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  1. I love the videos where you expose parts of Japanese life that would normally be inaccessible to foreigners!

    I love your “Day in the Life of” videos, as well!

    Keep up the good work, and glad you’re ok after that accident

  2. USA does not have universal coverage. Medical bills are insane. There is govt assistance, Mefi-Csid, but that's income based, not to mention that medical health system is really bad even with insurance. It's sad that the richest country in the world is really poor in regards to the health system

  3. Sounds really similar to the healthcare system here in Taiwan. My wife recently gave birth to our first child here. We went with a really nice foreigner friendly private birthing center, had to stay extra days because of complications, and had other miscellaneous expenses. It ended up costing us under 2000 US. I can't even imagine how much giving birth would have cost us in the states. Healthcare is one of several reasons we haven't moved back.

  4. is true in the usa going to the er is expensive and you get charged 1000 for basic cases it is a mafia that makes money from the people that they are supposed to take care of.

  5. so you’re telling me, that it costed $1,500 to save your life and i had to pay $300 dollars for a small crack on my elbow and didn’t get service right away and had a “fake cast”(like half open) for a week before actually getting the cast and pay additional $100 dollars for the check in the ER.

    i’m moving to Japan, it’s work paying so much for housing with that cheap hospital bill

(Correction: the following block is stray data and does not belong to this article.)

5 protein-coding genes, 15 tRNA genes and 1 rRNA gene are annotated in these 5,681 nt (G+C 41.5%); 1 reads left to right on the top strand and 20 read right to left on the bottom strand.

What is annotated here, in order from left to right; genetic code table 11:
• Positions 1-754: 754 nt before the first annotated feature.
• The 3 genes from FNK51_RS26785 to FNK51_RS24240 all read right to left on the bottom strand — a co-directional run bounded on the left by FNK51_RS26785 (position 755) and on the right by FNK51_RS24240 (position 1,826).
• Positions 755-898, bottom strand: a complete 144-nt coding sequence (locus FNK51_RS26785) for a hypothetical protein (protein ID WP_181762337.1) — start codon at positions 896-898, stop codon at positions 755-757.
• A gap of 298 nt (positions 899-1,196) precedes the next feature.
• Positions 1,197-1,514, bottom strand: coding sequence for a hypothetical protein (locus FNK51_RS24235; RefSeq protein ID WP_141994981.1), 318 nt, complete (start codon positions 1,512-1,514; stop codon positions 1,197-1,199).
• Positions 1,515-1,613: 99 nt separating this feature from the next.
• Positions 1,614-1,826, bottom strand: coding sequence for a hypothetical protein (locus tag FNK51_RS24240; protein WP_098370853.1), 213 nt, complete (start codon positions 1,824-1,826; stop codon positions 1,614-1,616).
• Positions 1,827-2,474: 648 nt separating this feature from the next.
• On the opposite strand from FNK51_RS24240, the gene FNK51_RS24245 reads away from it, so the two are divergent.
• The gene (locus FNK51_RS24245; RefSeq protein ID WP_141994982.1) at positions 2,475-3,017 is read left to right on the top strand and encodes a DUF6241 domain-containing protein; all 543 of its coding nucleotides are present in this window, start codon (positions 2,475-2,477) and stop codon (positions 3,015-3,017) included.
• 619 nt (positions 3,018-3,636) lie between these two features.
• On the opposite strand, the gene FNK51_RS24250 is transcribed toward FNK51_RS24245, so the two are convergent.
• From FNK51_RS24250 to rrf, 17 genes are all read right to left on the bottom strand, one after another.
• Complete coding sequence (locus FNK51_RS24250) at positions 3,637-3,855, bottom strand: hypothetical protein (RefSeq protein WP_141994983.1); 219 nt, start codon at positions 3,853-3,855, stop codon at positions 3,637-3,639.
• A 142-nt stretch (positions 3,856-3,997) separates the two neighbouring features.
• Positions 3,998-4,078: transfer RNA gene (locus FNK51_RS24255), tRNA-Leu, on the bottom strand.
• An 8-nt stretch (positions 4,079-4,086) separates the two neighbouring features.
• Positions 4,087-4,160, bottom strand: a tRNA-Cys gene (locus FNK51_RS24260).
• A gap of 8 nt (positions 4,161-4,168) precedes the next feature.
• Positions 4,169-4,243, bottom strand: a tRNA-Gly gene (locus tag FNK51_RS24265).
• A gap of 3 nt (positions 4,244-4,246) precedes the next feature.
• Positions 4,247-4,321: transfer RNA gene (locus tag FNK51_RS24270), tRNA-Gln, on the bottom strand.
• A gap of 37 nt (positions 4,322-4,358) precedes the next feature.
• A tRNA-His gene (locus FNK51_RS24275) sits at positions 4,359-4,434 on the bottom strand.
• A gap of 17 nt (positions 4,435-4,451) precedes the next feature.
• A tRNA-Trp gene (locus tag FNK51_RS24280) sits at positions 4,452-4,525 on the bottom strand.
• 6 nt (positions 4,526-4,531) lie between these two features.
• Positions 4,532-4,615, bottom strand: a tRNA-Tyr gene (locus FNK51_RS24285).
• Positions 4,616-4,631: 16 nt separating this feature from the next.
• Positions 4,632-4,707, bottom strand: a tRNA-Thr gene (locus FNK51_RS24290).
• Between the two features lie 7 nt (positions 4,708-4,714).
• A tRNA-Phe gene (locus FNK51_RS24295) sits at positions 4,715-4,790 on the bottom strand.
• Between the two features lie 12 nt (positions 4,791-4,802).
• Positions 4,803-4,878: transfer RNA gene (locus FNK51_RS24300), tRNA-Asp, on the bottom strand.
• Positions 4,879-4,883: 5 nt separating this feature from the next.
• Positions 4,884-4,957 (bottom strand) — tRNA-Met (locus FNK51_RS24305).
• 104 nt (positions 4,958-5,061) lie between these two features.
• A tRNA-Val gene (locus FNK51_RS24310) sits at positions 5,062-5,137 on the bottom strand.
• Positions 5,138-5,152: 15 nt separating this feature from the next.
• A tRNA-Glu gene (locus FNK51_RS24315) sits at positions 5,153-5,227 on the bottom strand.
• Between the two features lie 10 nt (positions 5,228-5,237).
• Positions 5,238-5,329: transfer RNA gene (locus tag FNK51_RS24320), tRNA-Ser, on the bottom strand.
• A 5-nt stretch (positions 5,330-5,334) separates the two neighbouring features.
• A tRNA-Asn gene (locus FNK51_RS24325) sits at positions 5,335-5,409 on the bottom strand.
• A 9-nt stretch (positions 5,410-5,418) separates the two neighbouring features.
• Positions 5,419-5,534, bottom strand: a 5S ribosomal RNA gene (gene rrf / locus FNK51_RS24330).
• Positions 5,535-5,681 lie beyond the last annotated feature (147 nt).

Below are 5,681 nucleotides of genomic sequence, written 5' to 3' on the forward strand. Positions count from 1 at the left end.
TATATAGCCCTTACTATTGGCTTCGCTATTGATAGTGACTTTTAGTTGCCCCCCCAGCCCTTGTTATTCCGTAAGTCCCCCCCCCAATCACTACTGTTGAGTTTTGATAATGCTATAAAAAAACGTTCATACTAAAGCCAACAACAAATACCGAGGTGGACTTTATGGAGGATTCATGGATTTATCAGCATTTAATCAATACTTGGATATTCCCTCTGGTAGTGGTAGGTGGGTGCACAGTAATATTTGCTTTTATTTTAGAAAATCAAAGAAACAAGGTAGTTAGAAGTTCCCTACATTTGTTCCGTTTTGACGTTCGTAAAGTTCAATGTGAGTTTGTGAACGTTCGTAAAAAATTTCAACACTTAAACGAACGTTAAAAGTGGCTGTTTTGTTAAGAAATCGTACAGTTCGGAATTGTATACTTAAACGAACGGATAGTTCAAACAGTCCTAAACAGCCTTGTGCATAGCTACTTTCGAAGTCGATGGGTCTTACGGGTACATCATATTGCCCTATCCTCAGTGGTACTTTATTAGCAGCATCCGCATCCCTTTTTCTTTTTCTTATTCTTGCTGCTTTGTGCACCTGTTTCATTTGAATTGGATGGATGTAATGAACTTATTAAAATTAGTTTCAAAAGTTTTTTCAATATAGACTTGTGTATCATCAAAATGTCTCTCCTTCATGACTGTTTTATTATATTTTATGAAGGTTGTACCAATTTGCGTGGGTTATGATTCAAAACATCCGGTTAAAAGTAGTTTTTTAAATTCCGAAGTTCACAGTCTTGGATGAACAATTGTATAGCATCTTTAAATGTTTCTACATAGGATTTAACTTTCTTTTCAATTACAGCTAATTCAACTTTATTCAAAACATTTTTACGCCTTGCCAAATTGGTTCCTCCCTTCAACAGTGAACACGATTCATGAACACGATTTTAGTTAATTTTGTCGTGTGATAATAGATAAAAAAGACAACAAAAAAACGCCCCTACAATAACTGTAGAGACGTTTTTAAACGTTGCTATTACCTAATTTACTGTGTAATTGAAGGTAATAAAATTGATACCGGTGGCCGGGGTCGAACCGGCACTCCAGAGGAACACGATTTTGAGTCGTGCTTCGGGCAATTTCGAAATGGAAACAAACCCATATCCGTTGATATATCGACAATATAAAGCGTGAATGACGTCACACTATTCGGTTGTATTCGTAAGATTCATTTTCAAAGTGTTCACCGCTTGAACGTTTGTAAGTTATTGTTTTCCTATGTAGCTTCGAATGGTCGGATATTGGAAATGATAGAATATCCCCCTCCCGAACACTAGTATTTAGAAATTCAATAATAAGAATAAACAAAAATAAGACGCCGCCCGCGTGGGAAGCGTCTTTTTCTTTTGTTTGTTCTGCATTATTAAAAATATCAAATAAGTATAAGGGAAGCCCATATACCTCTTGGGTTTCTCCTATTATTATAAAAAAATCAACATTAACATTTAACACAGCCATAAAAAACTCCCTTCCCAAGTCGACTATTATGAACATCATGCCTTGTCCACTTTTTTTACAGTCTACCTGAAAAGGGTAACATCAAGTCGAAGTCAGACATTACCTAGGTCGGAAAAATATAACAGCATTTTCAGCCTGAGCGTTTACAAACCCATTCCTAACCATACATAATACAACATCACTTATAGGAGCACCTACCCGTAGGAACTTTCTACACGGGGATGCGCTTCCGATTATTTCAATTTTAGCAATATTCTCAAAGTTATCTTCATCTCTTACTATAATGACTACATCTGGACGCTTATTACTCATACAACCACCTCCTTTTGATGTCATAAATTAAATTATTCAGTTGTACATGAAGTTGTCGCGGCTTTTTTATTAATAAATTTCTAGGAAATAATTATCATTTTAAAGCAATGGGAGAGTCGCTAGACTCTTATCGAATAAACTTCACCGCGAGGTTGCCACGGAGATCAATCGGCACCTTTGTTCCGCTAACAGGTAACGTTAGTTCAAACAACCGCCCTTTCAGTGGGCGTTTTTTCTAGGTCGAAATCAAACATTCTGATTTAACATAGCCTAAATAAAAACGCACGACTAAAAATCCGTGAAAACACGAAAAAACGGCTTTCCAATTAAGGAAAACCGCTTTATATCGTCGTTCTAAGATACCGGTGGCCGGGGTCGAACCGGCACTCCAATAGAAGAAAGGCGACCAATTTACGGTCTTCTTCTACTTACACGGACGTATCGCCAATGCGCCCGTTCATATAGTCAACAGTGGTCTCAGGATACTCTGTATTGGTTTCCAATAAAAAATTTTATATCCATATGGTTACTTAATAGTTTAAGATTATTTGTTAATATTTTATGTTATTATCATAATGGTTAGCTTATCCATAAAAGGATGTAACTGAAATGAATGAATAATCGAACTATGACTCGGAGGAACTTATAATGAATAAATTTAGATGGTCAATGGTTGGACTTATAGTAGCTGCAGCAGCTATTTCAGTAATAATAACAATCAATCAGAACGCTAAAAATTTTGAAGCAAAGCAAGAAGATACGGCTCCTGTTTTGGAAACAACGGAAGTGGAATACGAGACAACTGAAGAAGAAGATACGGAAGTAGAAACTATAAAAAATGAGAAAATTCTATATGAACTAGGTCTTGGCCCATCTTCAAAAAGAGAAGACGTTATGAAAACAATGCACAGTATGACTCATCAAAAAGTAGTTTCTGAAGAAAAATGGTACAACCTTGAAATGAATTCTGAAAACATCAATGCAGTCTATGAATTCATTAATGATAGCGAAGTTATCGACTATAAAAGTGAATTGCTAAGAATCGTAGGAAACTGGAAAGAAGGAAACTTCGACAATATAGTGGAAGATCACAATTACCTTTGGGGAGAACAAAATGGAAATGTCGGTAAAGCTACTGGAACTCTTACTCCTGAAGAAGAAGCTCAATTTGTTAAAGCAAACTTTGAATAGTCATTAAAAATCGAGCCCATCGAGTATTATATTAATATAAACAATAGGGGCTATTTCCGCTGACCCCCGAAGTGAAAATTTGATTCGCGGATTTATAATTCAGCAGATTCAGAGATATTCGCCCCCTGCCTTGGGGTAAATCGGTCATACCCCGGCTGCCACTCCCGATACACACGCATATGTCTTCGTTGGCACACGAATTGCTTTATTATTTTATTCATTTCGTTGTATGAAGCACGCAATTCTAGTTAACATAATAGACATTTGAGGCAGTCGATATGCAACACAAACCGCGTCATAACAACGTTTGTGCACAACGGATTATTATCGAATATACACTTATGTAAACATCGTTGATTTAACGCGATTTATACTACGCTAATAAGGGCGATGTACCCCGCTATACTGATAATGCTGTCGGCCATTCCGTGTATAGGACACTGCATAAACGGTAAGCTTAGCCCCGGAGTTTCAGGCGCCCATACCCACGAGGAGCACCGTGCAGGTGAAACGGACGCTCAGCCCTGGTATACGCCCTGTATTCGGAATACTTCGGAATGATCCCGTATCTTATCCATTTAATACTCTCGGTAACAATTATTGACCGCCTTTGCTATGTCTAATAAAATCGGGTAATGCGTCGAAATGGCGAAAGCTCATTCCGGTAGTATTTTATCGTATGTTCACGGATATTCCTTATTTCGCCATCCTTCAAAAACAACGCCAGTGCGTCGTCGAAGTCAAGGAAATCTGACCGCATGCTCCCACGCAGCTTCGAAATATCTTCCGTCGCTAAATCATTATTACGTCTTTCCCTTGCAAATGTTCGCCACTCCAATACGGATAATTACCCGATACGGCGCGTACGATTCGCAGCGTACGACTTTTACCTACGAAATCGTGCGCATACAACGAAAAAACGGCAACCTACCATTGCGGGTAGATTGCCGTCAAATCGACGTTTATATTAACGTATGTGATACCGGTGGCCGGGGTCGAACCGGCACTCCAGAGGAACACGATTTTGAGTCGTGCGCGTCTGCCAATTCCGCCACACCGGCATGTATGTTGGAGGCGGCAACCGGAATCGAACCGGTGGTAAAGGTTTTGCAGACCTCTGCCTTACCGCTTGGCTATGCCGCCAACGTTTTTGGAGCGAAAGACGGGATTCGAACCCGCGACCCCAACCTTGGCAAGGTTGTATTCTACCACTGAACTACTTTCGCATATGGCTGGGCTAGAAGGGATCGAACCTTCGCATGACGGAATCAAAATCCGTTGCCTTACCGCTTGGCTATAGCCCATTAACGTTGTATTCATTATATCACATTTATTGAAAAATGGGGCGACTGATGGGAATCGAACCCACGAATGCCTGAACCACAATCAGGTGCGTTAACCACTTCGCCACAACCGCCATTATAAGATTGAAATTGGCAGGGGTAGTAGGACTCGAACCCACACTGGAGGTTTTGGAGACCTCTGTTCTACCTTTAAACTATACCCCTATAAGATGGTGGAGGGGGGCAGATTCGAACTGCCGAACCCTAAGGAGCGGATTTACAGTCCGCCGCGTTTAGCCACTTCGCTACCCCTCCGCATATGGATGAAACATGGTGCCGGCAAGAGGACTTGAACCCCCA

6. in my experience japanese doctor usually won`t give a good dose of medicine to fix your problem with 1 the end you need to visit 2 or 3 times only to fix your flu.its business more money for them LOL

  7. i lived in indonesia. monthly cost for my Nasional Health insurance is 5 dollar. The quality Service is poor, but its free of charge whatever your sickness.

  8. Been to doctor's visits, walk in clinics, emergency room at hospitals, x-rays, CT scams, MRI. Has not cost me a single penny. Insurance is paid through company extended health and shows up as a taxable benefit on paystubs. Vancouver Canada. Oh I did have to pay $85 once fir an ambulance trip (set rate I believe) and in my case it was like 5 blocks lol.

  9. omg thats super cheap!! you guys are so lucky😭😭
    open heart surgery here will cost $20,000 or more!! ICU, medicines not included!!😭

  10. Australian health care is probably more similar to japan I guess.

    I got hospitalised for hyperthyroidism, but I didn't have to pay anything upfront.

  11. In Turkey, insurance system covers pretty much everything. It's completely free MRI,ultrasound,surgeries ,regular scans you name it but for cancer. You get free cancer treatment but it doesn't cover your pills. And for chemo, you have to pay like $50 per session

  12. The visit to my doctor costs around $500….blood and urine test another $500. Thankfully I have great insurance through my employer. The system here is not good 🙁